THOMAS FLEMMING . I am a watchman. On the 2d of July, about half-past two o'clock, I heard a cry of watch. I came into Bear-alley, and saw the prosecutor standing in a confused state, without a hat, and blood running down from his temple; it appeared a serious blow. I saw the prisoner about twelve yards before me, going up Bear-alley, walking deliberately away. I pursued and laid hold of him, as Rushton said he had been knocked down and robbed of his hat; I took him to the watch-house, Rushton followed and looked at him in the watch-house, and said,

"Why, you have got my hat on your head," and took it off - the prisoner made no answer, and appeared confused; he sat down and unravelled an apron which was round his waist; his own hat was concealed in it; it dropped on the floor; he took it up and put it on, and said,

"Here is my hat." When I heard the alarm nobody but him was in sight; he did not appear drunk; the prosecutor appeared confused, and said the blow had stunned him so he was insensible; he did not appear to me to be in liquor; he did not strike the prisoner.

Prisoner. Q. Was you the person who took me - A. Yes, I called to another watchman, but he never touched you - he had two black eyes when I took him - they appeared to have been done a day or more. He said nothing of anybody striking him.

WILLIAM SAGE . I am constable of the night, and was in the watch-house when the prisoner was brought in - Rushton claimed the hat on his head; it was handed to me, and he described it by a piece of cloth being sown behind, and the seam was leather - the prisoner said he did not know how it came on his head, and as he came towards me, his own hat fell from his apron - he was quite sober - Rushton had been drinking, but was not insensible - he bled from his temple, which was cut.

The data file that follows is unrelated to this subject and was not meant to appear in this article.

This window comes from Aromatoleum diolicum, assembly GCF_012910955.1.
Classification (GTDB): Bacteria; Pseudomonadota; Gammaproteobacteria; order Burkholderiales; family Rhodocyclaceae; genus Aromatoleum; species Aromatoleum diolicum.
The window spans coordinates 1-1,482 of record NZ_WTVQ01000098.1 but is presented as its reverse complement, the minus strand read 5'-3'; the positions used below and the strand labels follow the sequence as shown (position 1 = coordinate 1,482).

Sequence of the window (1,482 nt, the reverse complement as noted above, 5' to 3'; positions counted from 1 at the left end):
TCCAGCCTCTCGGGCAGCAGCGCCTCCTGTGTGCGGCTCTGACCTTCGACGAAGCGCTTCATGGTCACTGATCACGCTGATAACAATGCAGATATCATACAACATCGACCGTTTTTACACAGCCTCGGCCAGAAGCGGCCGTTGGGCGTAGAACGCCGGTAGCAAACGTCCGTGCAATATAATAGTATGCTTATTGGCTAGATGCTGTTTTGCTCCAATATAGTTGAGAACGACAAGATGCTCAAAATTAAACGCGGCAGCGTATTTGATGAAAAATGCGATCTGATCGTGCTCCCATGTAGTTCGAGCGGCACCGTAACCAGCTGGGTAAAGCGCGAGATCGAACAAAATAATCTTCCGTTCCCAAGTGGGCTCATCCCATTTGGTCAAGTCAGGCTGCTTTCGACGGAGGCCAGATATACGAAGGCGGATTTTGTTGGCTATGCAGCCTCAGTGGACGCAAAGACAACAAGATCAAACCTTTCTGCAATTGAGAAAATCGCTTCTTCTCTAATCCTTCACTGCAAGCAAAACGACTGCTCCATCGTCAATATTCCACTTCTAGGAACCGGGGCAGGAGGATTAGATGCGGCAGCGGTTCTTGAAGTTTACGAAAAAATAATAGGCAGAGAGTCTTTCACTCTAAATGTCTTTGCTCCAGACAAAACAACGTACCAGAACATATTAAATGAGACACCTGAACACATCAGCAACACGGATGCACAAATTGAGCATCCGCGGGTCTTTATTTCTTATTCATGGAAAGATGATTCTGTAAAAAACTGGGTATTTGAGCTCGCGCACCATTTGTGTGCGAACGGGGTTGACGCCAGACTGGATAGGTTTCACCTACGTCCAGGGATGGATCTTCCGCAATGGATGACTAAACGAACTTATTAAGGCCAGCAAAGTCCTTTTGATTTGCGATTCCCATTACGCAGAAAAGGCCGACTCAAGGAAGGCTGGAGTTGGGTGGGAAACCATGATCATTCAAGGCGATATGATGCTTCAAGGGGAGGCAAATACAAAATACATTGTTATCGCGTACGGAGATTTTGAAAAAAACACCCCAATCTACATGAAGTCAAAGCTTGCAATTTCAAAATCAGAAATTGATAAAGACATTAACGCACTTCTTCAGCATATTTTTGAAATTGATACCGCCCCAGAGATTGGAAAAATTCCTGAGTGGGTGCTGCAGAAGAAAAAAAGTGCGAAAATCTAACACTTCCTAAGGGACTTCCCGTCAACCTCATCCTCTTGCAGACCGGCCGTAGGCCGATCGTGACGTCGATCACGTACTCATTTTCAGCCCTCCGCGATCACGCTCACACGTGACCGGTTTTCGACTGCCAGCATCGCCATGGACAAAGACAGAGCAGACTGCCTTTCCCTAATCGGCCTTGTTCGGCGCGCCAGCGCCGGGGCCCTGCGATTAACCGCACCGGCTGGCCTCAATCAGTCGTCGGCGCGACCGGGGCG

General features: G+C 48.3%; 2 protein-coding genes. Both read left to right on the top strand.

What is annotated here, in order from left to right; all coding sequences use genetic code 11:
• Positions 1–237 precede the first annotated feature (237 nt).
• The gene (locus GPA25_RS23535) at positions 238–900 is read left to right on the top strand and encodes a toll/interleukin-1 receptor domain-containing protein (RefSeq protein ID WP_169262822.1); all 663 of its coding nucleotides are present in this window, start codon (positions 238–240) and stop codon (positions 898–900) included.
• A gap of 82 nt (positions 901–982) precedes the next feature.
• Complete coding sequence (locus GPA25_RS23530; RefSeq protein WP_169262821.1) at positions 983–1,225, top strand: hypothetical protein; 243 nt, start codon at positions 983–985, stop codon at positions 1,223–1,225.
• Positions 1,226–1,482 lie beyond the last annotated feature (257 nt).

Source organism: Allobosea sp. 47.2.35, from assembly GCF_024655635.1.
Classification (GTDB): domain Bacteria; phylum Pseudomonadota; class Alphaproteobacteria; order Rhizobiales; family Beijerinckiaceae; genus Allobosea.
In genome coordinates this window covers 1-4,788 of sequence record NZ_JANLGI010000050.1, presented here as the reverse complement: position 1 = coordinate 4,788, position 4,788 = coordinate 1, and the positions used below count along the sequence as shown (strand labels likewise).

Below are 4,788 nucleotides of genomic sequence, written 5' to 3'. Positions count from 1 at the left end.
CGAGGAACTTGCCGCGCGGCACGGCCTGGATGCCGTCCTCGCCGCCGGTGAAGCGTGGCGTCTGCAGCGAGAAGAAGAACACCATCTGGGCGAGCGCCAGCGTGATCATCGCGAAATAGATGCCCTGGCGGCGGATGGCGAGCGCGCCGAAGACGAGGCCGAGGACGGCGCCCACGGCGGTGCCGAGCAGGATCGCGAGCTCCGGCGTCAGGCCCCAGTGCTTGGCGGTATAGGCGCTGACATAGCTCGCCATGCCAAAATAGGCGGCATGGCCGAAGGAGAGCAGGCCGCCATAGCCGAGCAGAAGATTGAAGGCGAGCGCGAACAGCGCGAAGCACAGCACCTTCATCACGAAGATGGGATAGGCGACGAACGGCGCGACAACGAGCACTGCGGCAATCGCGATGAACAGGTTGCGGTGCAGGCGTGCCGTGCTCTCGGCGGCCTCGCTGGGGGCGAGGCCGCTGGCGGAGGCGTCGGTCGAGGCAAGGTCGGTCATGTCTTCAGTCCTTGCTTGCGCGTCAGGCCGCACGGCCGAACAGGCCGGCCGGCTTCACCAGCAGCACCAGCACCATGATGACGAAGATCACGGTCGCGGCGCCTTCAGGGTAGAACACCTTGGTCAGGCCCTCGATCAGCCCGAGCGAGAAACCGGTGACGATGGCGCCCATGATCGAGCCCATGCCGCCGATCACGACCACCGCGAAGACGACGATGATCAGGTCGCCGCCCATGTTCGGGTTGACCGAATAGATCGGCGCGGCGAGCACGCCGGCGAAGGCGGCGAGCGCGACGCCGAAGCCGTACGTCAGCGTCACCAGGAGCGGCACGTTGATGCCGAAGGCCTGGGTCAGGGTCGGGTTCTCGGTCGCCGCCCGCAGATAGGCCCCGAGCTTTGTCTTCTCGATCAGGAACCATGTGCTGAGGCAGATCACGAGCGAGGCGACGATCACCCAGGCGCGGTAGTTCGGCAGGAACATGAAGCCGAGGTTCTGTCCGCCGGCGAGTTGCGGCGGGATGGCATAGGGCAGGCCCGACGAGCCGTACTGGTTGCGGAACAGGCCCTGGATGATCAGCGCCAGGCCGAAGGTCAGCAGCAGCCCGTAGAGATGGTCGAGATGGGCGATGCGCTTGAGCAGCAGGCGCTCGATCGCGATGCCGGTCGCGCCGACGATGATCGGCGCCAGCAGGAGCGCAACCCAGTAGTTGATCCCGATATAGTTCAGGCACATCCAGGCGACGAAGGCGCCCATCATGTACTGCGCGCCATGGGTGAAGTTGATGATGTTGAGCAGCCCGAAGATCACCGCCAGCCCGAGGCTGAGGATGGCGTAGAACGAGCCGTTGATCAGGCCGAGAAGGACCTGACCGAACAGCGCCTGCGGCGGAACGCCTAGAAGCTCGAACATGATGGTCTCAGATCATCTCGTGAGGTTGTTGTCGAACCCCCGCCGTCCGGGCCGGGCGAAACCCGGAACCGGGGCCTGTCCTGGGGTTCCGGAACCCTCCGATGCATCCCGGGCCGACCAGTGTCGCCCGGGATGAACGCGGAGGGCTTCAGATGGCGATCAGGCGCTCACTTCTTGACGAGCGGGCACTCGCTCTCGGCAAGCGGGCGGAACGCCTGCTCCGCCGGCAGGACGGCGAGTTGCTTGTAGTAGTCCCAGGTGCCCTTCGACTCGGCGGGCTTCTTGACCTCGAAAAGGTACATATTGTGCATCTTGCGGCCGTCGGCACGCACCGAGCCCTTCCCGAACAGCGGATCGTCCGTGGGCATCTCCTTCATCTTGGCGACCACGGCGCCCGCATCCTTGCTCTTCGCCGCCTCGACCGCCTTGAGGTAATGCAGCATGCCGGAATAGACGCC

(Hat produced and sworn to.)

Prisoner's Defence. Is it possible I could convey a hat into my apron without their seeing me. I was going home; the prosecutor was dreadfully intoxicated, grossly insulted me, and struck me several times, and being a little in liquor myself, I struck him again; and, during the struggle, we made an exchange of hats - he gave me in

charge for robbing him of his hat, and my own was found on the watch-house floor.

GUILTY . Aged 30.

Transported for Life

Reference Number: t18230910-75

1048. JOSEPH MANN was indicted for stealing, on the 20th of August , eight yards of cotton, value 7 s. , the goods of Edward Aldridge .

STEPHEN BRIDGES . I am shopman to Edward Aldridge , linen-draper , Minories . On the 20th of August, about seven o'clock in the evening, the servant was in the area, and gave an alarm. I went out and saw the prisoner one hundred yards off running with this printed cotton, which hung on an iron over the threshold of the door two minutes before - I overtook him, and took it from him.

(Property produced and sworn to.)

Prisoner's Defence. I was out of work, and walking in the Minories; saw a man take a piece of cotton down to show a young woman; this piece fell off, and I picked it up.

GUILTY. Aged 30.

Recommended to Mercy . - Fined 1 s. , and Discharged.

Reference Number: t18230910-76

1049. JAMES COTTON was indicted for stealing, on the 3d of July , a handkerchief, value 2 s. 6 d., the goods of Edward Brown , from his person .